Global Vote Will Determine New 'Seven Wonders'

Bernard Weber is undertaking a campaign to designate the new "Seven Wonders of the World." He intends to do it by a global vote, taking advantage of the World Wide Web.

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A lot of people remember learning the Seven Ancient Wonders of the World in grade school: the great pyramids of Giza, the hanging gardens of Babylon. Well, that list hasn't been updated for about 2,000 years. The New Seven Wonders Foundation, a project founded six years ago by Swiss adventurer Bernard Weber, wants to update the history books with a list that takes into account such marvels as Machu Picchu and Angkor Wat, and even modern wonders like the Statue of Liberty.

Millions voted online to create a list of 77 candidates, and at the beginning of the year a panel of experts short-listed 21 candidates for the final vote. Bernard Weber is two months into a world tour of the 21 finalists, and he joins us now from Munich. So good to have you with us, Mr. Weber.

Mr. BERNARD WEBER (New Seven Wonders Foundation): Hello.

NEARY: I wonder if you could explain for us a little bit about the history of the Seven Ancient Wonders of the World, because since that time there have been lists of the Seven Natural Wonders of the World, the Seven Greatest Engineering Feats of the World. What sets this particular list apart from those others?

Mr. WEBER: Two thousand years ago this list was made by one single man, by a Greek engineer, Philanoff Kizansium(ph), and now I thought with the modern technology, as Internet and telephony, it is the first time possible to call for a global vote and let the people decide.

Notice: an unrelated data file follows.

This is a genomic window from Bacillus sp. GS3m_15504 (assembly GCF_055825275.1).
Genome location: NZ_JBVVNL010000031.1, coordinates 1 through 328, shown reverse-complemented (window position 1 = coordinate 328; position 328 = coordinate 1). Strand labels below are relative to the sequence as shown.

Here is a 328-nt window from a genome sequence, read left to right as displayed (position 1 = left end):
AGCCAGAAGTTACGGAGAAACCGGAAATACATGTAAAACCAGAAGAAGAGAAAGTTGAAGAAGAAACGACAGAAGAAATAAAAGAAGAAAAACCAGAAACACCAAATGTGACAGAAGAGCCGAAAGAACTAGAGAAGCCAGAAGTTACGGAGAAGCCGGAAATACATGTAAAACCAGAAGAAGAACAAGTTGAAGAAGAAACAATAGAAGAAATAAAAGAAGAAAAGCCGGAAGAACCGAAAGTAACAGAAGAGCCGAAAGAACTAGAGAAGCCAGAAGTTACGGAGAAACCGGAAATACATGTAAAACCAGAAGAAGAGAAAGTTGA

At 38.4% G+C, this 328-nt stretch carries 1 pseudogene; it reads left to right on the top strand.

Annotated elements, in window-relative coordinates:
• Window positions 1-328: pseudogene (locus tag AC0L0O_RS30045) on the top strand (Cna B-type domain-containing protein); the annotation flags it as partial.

NEARY: Now, since the nominees include candidates such as the Statue of Liberty, it obviously won't be a list of the ancient wonders anymore. So what criteria are you using?

Mr. WEBER: They should all be structures that have a special story to tell or inspire to many people different stories. So in other words, they are stimulators, they're symbols for something that generates fantasy, that generates admiration. Like, for instance, Stonehenge in England. When you think about the history, it was built 5,000 years ago, and these blocks of rocks had been transported for 30 kilometers. It is absolutely mind-blowing to stand there and touch those rocks.

NEARY: You know, here in this country, the newspaper USA Today and the television program Good Morning America, they have their own panel of experts who will unveil their Seven New Wonders of the World this month. Whose list do you think is going to make the history books finally?

Mr. WEBER: Well, listen. I mean there have been many seven wonders listed. Many people and many committees have been doing this before. So I thought with the global vote, everybody by actively voting for this will participate in actually the making of history. Rather than just be out there and declare something, we are making history. It's a process that is interesting and important. It's much less the results.

NEARY: Bernard Weber of the New Seven Wonders Foundation, thanks so much for being with us.

Mr. WEBER: Well, thank you very much.

NEARY: And the winners of the vote will be announced at the official declaration ceremony in Lisbon on the 7th of July, 2007. You can visit to cast your vote.

This is NPR News.

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